The more the world turns digital, the more I feel the need to be offline. I haven’t written on this blog in so long, I couldn’t remember the password when I decided it was time to reboot it. It doesn’t matter one bit if no one reads this – I need to get the thoughts out of my head.
And so, today’s little story is about expectations. I spend one morning a week making pottery, simply because I enjoy working with clay. In much the same way AI can pump out a meaningless essay faster than a person can, machines mass-produce more than enough functional and decorative pottery to meet people’s needs. In this capitalist/consumeristic cesspool we call society, if any of us think too hard about why we do what we do or make what we make, we’re liable to get depressed. It can (if you have the necessary dollars or plastic) all be outsourced, 3-D printed, delivered an hour after you order it. Why even bother, sighs the Lazy Egg.
Anyways. I enjoy getting up to my elbows in good, clean muck.
It is satisfying to center a lump of clay on the wheel and nudge it into being
the best little mug or pot it can be. The process isn’t difficult, but it does require
your full attention.
Today, my attention was scattered. I survived the chaotic
choreography required to merge from the 405 to the 55 on too little breakfast
or too much coffee. Someone had accidentally squished one of my better attempts
from last week while it sat on the shelf drying. The studio was colder than
usual, and an incessant beeping (just the kiln heating up, apparently) felt
My first bowl crumpled into a slippery heap of mush.
The beeping stopped. Relieved, I scraped my wonky first attempt off the wheel, and tried again. It started off okay, then possibly the most annoying song from the past decade came on the radio. The chirpy ear-worm was every bit as painful as the beeping, and once again my bowl went off center and collapsed. As if the clay has agency. No, I moved too quickly, or incorrectly, and that’s what made the bowl collapse. No mystery, just a lack of attention. A scattered attention.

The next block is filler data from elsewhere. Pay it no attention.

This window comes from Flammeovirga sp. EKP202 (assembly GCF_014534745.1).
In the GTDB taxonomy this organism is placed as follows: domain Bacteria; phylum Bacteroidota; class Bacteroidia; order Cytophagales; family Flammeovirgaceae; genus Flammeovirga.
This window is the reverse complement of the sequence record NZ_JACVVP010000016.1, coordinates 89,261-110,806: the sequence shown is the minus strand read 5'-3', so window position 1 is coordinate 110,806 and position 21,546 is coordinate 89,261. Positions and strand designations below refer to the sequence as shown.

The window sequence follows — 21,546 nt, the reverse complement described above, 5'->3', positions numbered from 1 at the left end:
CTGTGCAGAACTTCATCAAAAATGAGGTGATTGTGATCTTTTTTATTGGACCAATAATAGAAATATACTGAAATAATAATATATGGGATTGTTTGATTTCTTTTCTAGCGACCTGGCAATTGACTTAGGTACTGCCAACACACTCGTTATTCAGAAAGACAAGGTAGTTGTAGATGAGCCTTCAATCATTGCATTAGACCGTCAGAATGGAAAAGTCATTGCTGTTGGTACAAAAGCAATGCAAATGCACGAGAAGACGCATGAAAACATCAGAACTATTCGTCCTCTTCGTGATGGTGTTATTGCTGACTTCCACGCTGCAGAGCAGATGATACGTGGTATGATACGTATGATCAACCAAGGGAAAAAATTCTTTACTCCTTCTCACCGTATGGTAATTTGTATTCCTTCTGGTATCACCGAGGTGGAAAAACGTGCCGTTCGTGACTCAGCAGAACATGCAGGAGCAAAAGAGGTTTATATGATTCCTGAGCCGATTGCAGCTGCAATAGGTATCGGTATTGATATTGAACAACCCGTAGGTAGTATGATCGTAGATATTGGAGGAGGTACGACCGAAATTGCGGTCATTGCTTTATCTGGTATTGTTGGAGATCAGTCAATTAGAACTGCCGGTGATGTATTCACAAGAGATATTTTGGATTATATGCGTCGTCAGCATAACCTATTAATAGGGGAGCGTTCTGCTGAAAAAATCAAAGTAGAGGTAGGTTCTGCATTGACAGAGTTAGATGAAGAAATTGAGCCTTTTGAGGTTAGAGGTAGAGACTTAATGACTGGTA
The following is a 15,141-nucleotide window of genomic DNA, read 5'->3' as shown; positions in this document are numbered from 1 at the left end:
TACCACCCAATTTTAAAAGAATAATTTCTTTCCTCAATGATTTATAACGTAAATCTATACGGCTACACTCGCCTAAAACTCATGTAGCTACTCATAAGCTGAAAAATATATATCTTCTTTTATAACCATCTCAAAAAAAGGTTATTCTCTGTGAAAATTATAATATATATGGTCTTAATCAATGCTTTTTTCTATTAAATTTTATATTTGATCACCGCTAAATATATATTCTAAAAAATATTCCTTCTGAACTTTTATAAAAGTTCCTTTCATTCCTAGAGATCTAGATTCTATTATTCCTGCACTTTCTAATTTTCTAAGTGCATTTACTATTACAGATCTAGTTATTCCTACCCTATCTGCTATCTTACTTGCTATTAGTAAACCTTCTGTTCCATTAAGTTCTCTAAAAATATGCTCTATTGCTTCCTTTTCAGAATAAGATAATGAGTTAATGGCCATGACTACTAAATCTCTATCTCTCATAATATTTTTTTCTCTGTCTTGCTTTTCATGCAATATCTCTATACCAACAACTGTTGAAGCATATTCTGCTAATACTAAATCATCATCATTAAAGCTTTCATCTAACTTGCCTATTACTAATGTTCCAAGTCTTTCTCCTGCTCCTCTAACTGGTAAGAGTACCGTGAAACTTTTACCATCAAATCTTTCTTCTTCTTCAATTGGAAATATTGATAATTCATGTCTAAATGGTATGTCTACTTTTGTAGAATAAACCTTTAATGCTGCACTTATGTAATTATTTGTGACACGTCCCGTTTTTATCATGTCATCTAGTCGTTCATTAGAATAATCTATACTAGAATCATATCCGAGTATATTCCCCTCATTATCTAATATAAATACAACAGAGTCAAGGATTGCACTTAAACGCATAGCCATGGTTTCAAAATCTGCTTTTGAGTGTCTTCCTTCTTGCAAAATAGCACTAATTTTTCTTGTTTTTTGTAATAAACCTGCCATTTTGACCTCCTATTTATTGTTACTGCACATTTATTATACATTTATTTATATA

On a good day, I barely register what’s playing on the radio, letting that day’s decade of choice wash over me. Today wasn’t one of those days, so I gave up on throwing and moved on to trimming the pieces I made last week. Better music came on the radio. Eventually, I found a rhythm. I was still having trouble finding center, but hey. That’s life. An Alanis Morissette song I loved in high school played.
“You treat me like, I’m a princess. I’m not used to, liking
it. You ask how my day was.”
Back then, I thought she was clever for the head over feet line, her ironic abundance of spoons. Now, I’m like, WTF? You’re impressed because a guy asked you how your day was? Is that what being a princess means to you? Back in the day, Alanis was, if not cutting-edge, at least edgy for a pop singer. But she was singing to the same marketplace. She was as much a product of her environment as the rest of us.
Maybe Alanis was still being ironic, even in her ballad. But
in 2023, its upsetting to realize teenage Cindy’s expectations were just as low
as that silly song’s.
I expect a lot better of people now. Is it an Oprah-ism to
say you get treated the way you teach people to treat you? Maybe. Oprah was on
the kitchen TV nearly every day of my formative years. Empowerment involves
having expectations (boundaries?) and taking action when necessary.
But as for my pottery, I’m going to keep the expectations (and
my caffeination) low. The clay isn’t trying to overpower me. I just need to
spin the wheel a little slower. Focus on the clay sliding between my fingers,
and let go of the mental tangles for a moment.
Then, in that one moment of time, I will feel, I will feel
eternity. (Thanks Whitney.)